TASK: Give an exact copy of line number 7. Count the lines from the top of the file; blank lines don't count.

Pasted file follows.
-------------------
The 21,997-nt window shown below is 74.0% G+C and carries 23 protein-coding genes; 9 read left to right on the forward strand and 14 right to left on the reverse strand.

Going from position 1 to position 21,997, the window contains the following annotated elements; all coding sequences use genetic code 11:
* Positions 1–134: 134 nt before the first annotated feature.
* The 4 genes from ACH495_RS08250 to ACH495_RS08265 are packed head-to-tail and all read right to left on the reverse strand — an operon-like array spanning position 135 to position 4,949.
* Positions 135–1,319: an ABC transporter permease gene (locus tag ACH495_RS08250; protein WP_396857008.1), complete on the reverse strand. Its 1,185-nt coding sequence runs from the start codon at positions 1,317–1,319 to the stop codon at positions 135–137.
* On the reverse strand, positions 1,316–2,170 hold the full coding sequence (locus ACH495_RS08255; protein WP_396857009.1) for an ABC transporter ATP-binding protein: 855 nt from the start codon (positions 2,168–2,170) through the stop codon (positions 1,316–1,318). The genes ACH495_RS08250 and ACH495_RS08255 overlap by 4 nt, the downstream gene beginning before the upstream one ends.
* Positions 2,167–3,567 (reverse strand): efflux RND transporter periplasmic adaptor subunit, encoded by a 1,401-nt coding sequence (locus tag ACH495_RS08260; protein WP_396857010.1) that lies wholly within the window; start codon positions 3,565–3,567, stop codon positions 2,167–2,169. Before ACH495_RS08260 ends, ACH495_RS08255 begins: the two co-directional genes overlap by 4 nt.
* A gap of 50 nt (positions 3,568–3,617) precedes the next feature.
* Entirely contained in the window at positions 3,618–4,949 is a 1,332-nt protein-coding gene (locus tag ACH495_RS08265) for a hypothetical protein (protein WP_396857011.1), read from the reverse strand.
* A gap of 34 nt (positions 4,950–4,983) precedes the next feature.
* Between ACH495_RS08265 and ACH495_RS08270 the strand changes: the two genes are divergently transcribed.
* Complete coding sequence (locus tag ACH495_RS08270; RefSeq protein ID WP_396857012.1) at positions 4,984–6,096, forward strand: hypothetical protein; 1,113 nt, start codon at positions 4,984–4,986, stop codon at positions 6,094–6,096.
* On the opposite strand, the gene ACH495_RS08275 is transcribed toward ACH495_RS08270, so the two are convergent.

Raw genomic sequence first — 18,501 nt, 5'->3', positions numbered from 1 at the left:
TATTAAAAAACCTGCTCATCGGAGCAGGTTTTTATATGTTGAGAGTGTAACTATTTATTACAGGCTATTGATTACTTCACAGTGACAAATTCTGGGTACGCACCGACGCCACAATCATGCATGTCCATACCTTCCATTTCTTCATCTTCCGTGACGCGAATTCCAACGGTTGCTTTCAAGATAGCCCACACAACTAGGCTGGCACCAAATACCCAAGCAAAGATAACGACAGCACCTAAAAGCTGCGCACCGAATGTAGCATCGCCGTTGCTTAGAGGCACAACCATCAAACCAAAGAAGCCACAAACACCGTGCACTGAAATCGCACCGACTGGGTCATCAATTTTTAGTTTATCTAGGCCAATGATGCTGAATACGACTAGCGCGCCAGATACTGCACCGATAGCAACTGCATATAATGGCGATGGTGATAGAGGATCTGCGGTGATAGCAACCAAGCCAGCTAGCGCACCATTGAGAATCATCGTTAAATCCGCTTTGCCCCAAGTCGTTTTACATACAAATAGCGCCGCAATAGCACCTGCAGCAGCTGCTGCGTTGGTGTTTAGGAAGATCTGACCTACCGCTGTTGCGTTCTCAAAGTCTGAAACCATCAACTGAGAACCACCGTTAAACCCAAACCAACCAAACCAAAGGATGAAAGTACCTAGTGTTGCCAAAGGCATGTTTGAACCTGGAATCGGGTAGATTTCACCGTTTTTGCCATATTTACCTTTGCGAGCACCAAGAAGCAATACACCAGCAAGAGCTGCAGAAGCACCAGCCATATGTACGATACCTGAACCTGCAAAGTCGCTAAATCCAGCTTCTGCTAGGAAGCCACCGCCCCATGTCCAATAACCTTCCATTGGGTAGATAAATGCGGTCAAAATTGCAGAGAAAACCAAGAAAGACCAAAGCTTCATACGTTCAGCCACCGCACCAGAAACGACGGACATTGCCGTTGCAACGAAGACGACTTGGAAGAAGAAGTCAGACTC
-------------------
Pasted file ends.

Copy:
* Positions 2,167–3,567 (reverse strand): efflux RND transporter periplasmic adaptor subunit, encoded by a 1,401-nt coding sequence (locus tag ACH495_RS08260; protein WP_396857010.1) that lies wholly within the window; start codon positions 3,565–3,567, stop codon positions 2,167–2,169. Before ACH495_RS08260 ends, ACH495_RS08255 begins: the two co-directional genes overlap by 4 nt.